History of Seismology

Our world is home to several beautiful wonders of nature, including the tall mountains, green forests, vast oceans, and many more. Besides these magnificent sceneries, our planet also has incredible natural occurrences, which is essential in sustaining human life.

However, among the natural occurrences here on Earth, some have a destructive force that destroys landmasses, including their structures – and could also take the lives of humans. Earthquakes are one of the natural occurrences that could cause destruction to the land.

Earthquakes, as we all know it, are movement or shaking of the surface of our planet. This movement generates energy from the Earth’s lithosphere, which results in seismic waves. We often see and hear about earthquakes from the news, along with other information related to it, such as size and strength.

Moreover, some earthquakes in history generated a tremendous amount of power that caused several casualties. Included in the list is the Great Chilean earthquake, which is often considered as the most powerful ever recorded. The power of the earthquake varies from 9.4 to 9.6 on the moment magnitude scale. The incredible power of this earthquake resulted in roughly 7,000 people killed and billions of dollars worth damages.

Interestingly, scientists developed a way to study earthquakes in a branch of Earth science called seismology.  In this article, we are going to look into what exactly is seismology, and what its history is.

What is Seismology?

Seismology is a branch of Earth science devoted to the scientific study of earthquakes. It also focuses on understanding the propagation of elastic waves through the Earth. Furthermore, this field of science does not only study earthquakes but also the environmental effects it brings, such as tsunamis. In contrast to this, seismology also gains an understanding of the various seismic sources, including volcanic, tectonic, glacial, fluvial, oceanic, and many others.

The scientists who work in this field are called seismologists. They often use various tools to help them identify and detect seismic activities on the planet. One of the most common tools they use is seismometer and seismogram. These tools are used to help record and detect the Earth’s motion caused by elastic waves.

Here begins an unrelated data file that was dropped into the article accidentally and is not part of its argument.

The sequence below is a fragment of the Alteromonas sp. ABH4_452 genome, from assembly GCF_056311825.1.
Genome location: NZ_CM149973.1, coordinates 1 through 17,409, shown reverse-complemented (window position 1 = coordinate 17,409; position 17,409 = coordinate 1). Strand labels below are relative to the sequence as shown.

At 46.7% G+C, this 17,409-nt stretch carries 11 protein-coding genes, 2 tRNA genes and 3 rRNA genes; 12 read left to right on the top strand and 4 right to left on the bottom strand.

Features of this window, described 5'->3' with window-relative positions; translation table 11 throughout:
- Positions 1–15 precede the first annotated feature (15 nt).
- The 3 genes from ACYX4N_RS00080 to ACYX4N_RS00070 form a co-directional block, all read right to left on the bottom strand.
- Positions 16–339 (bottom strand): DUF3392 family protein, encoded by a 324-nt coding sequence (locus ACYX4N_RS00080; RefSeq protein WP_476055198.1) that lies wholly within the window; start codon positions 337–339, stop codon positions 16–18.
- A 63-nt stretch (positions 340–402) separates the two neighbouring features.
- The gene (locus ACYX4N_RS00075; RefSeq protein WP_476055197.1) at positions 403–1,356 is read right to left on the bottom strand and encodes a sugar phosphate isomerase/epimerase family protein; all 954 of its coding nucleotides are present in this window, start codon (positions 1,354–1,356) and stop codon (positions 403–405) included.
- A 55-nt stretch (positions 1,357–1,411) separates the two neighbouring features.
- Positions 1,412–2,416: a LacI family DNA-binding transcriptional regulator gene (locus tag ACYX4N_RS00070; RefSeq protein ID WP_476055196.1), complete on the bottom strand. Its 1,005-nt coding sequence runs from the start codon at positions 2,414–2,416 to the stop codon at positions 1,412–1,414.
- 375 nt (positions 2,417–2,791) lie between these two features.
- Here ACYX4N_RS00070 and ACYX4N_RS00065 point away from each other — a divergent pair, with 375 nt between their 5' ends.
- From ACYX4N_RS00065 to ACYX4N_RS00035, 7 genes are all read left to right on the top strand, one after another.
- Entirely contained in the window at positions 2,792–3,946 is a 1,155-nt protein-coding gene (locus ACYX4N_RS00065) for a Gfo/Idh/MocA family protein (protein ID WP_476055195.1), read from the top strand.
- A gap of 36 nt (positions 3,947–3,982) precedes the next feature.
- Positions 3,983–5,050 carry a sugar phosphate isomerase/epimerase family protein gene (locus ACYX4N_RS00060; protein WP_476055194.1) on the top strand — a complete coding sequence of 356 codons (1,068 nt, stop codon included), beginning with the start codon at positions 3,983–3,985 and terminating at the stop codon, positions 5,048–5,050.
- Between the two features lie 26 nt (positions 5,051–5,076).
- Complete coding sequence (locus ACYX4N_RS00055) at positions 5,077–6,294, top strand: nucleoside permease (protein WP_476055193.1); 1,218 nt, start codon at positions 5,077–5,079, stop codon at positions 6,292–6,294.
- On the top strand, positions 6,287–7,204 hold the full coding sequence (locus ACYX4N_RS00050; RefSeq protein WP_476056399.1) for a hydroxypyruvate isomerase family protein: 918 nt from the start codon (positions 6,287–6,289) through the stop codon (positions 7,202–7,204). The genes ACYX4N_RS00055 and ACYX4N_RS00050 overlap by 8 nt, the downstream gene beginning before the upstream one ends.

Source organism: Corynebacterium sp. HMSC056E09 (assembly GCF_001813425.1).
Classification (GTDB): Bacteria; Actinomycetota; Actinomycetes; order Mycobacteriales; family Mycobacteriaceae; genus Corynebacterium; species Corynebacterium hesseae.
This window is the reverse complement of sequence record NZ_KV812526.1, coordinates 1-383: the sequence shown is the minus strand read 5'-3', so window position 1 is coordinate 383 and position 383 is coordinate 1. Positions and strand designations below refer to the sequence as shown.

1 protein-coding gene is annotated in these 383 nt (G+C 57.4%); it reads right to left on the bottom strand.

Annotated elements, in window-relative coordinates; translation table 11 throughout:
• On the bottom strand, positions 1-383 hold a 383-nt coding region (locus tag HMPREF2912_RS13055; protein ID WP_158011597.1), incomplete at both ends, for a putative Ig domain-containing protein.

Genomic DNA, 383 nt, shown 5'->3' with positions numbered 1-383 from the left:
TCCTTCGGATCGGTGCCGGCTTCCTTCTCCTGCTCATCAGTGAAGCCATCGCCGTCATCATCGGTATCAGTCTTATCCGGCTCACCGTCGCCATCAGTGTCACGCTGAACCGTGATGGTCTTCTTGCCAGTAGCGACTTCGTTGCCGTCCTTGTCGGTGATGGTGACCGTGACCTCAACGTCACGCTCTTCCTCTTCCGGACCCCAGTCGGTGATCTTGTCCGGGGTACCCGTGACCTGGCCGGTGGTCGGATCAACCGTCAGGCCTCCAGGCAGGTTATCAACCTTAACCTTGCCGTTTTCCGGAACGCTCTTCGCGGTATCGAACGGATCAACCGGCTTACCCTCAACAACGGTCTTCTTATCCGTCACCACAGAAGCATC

What is the origin of seismology?

We can trace back the origins of seismology to thousands of years ago. Similar to other branches of science, the study of earthquakes dates back to ancient Greek from the works of the early great philosophers, such as Thales of Miletus, Anaximenes of Miletus, and Aristotle. Their work was not yet considered as seismology since science was not yet developed at that time. It merely consisted of speculations about the natural causes of earthquakes, which sparked the interest to other philosophers and scientists.

Years later, a breakthrough in the development of seismology was made by Zhang Heng of China in 132 CE. Experts consider Zhang Heng as the designer of the first known seismoscope. His design consists of a jar-shaped vessel surrounded by eight tubes shaped like a dragon, along with each dragon is a bronze ball atop a mouth shaped like a toad.

Zhang Heng designed the seismoscope to drop the ball to whichever direction it felt the earthquake, and at the bottom was a mouth of a toad ready to catch the ball. This early design of the seismoscope was far from the tools that we have in our modern world, although it did help in the development of seismology over the years.

Fast-forward to the 17th century when the development of seismology was gradually improving. During this time, many theories and speculations were made about the causes of earthquakes. Some thought includes; earthquakes were a product of the movement of fire within a system of channels inside our planet.

During the mid-19th century, the Irish geophysicist, Robert Mallet, made a significant impact on the advancement of seismology. Experts consider him as the person to have laid the foundation of instrumental seismology. His works consisted of several observations about the movement of the ground, mainly through the help of explosives. His experiments carried out excellent results, which remarkably helped in gaining further understanding of earthquakes. Furthermore, Mallet is also responsible for coining the term ‘seismology,’ which is widely known today as the study of earthquakes.